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Boosting HIV/AIDS fight through partner, Family Index Testing

Boosting HIV/AIDS fight through partner, Family Index Testing

Due weight is given to Partner Index Testing in response to the need to increase the percentage of people living with HIV (in 2016) with suppressed viral loads from 44 percent to the required 73 percent to achieve the 90-90-90 targets.

“Partner Index Testing” refers to the testing of sexual and needle-sharing partners, while “Family Index Testing” is the testing of the biological children of HIV index clients. Each listed partner and child is contacted, informed that they have been exposed to HIV and offered testing services.

Mrs. Robert (not her real name) and her husband were tested at a Provider-Initiated Counseling and Testing (PICT) center. She was found to have HIV, while her husband was HIV-negative, and they were thus a discordant couple. Her husband is a pastor and they both believed that she contracted HIV through “evil spirits”, saying she had never been unfaithful to her husband.

“My husband has no HIV, so where would HIV come from if not from evil spirits? Mrs. Robert asks.

Her condition worsened in early May 2019, and they went back to the hospital where they were counseled. They were still in denial. The healthcare provider referred them to the CTC for further counseling.  There they met Lina, a counselor.

The couple maintained that the infection was caused by evil spirits, and that there was no need for ARVs. Lina concluded that there was misconception with regard to the mode of transmission of HIV and it was possible that Mrs. Robert knew who infected her, but was afraid to tell her husband. The pastor believed that his wife had never cheated on him and thought that she could be healed through prayers.

Lina decided to have three smaller sessions within the counseling sessions – a joint session for the couple focusing on their religious beliefs vis-à-vis the reality; an individual session with the woman focusing on disclosure and a joint session focusing on decision-making and enrollment in care and treatment.

The joint session: This was the initial session during which Lina explained the various modes of HIV transmission in a way that was neither offending nor discriminating. This was meant to reduce the stigma the couple had with regard to sexual relations and HIV and help them absorb the facts. Lina also sought to prevent finger-pointing following the discordant HIV test results, quoting Matthew 5:22, “…but I say to you that everyone who is angry with his brother will be liable to judgement.” She ended the session when she thought that they both had understood the mode of transmission and asked to hold a short session with the woman.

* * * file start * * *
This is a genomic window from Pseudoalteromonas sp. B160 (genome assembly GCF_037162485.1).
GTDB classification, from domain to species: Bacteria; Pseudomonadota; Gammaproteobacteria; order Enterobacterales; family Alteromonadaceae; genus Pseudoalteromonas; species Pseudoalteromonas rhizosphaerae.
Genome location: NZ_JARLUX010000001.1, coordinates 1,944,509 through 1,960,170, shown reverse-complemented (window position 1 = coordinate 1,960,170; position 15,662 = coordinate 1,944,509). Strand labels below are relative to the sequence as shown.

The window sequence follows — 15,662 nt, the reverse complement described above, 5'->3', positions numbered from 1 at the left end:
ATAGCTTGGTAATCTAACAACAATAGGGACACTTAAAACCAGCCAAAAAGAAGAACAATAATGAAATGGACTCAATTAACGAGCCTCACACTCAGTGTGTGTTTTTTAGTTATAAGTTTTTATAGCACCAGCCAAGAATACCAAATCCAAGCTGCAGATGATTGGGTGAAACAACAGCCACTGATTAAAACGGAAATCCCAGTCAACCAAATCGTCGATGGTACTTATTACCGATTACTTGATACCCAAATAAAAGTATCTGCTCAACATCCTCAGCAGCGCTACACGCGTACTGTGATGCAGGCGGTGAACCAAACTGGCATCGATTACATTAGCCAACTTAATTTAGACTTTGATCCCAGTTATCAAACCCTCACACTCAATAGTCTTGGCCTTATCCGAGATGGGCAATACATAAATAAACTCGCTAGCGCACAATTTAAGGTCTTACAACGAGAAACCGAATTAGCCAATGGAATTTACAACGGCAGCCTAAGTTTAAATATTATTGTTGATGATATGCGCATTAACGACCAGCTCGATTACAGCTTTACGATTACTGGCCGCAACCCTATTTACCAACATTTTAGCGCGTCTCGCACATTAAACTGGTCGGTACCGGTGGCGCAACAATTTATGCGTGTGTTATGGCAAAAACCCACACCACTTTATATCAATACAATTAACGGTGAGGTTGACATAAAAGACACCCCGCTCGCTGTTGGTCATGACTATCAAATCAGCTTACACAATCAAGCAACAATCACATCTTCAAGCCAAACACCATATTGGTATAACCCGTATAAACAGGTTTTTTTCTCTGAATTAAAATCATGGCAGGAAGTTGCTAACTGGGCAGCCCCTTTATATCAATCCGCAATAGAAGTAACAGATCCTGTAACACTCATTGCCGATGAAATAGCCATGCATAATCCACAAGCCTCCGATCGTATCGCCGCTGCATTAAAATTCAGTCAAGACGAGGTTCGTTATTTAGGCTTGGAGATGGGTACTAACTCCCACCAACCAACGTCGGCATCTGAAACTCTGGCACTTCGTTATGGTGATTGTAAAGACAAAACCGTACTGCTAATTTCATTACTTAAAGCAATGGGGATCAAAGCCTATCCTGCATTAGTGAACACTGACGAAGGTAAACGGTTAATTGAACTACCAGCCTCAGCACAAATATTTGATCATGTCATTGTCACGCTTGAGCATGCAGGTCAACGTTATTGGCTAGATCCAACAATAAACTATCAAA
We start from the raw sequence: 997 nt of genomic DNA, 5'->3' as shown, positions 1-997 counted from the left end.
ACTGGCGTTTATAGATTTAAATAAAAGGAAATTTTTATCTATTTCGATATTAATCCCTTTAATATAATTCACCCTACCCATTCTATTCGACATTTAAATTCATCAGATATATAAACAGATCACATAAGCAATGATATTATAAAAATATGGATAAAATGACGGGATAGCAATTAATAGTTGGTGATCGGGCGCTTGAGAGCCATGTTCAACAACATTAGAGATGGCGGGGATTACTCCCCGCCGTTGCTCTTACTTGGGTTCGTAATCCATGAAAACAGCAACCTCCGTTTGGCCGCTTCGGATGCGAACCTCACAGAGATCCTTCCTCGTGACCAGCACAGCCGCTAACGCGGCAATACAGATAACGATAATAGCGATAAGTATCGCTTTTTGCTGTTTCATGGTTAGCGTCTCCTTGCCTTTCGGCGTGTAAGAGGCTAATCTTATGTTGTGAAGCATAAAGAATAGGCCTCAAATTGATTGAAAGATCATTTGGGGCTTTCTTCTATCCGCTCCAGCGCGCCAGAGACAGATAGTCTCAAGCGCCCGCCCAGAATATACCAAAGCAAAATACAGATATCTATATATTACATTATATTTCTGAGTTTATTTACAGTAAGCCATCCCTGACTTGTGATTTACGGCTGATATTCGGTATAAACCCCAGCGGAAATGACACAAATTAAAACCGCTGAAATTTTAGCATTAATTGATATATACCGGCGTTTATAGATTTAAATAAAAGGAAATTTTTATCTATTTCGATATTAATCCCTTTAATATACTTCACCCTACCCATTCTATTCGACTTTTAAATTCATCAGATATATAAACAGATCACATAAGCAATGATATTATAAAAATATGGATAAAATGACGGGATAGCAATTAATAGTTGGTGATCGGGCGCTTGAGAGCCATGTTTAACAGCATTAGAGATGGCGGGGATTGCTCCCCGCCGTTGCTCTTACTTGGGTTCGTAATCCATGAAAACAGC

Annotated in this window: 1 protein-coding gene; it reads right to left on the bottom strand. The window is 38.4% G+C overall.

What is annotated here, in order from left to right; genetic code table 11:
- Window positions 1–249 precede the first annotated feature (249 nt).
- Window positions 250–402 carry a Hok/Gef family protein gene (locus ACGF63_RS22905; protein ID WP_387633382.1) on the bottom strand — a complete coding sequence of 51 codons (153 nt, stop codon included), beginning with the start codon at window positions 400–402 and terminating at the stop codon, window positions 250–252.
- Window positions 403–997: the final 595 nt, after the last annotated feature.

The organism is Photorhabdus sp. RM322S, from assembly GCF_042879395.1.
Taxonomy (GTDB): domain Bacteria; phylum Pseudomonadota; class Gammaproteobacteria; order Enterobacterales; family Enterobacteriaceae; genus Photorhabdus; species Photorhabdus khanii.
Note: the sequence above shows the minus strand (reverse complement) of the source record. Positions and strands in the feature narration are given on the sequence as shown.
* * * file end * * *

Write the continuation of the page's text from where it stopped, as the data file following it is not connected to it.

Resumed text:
Individual session with Mrs. Robert: Lina sought to persuade her to disclose her partners. It was not an easy task, and Lina again had to use Bible lines. She had to be truthful and open to her husband and other members of the church led by her husband. Lina wanted Mrs. Robert to be courageous enough by quoting Philippians 4: 12, “I can do all things through him who strengthens me.” Mrs. Robert finally revealed that she had extramarital affairs with two men in Geita where she was asked by her husband to go and supervise work on their farm. The two men work at a gold mine, but she was no longer in touch with them.

 She also admitted to having an affair with a third man working as a clergyman at their church. The discussion ended when she agreed to apologize to her husband and take ARVs.

Conclusive joint session: The husband joined the session and accepted the apology, promising to assist his wife as a treatment supporter. Lina acknowledged her husband’s positive reaction by quoting Matthew 6: 14 – 15, “For if you forgive others their trespasses your heavenly Father will also forgive you, but if you do not forgive others their trespasses neither will your Father forgive your trespasses.”

Before the session ended, the pastor asked his wife to leave the room so that he could have a short discussion with Lina. He revealed that he had an extramarital affair with the wife of his clergyman, who had an affair with his (the pastor’s wife).

The pastor came with the clergyman’s wife to the CTC the next day for testing without his wife’s or the clergyman’s knowledge. She tested negative. The clergyman was tested at his home and was found to have HIV. The clergyman’s wife became her husband’s treatment supporter.

This proves that index elicitation is effective in identifying index contacts and testing them. The service provider’s competence and good interpersonal relations promote the quality and outcome of elicitation sessions. Index testing also increases HIV testing positivity rate and helps meet donor targets.

 Index testing, which is also known as Partner Notification Service, focuses on testing individuals who have had known exposure to HIV.  Index testing starts with an HIV-positive index client. The client is asked to list all their sexual or injecting partners within the past year. In addition, if the client is female, she is asked to identify all her biologic children under the age of 15 who may have been exposed to HIV during pregnancy, childbirth, or breastfeeding.

Supported by the US President’s Emergency Plan for AIDS Relief (PEPFAR) through the Centre for Disease Control (CDC), Ariel Glaser Pediatric AIDS Health Initiative (AGPAHI) implements HIV/AIDS care and support services in Shinyanga, Simiyu, Mara and Mwanza regions, where these services are provided in accordance with Tanzania’s policies, standards and national prioritie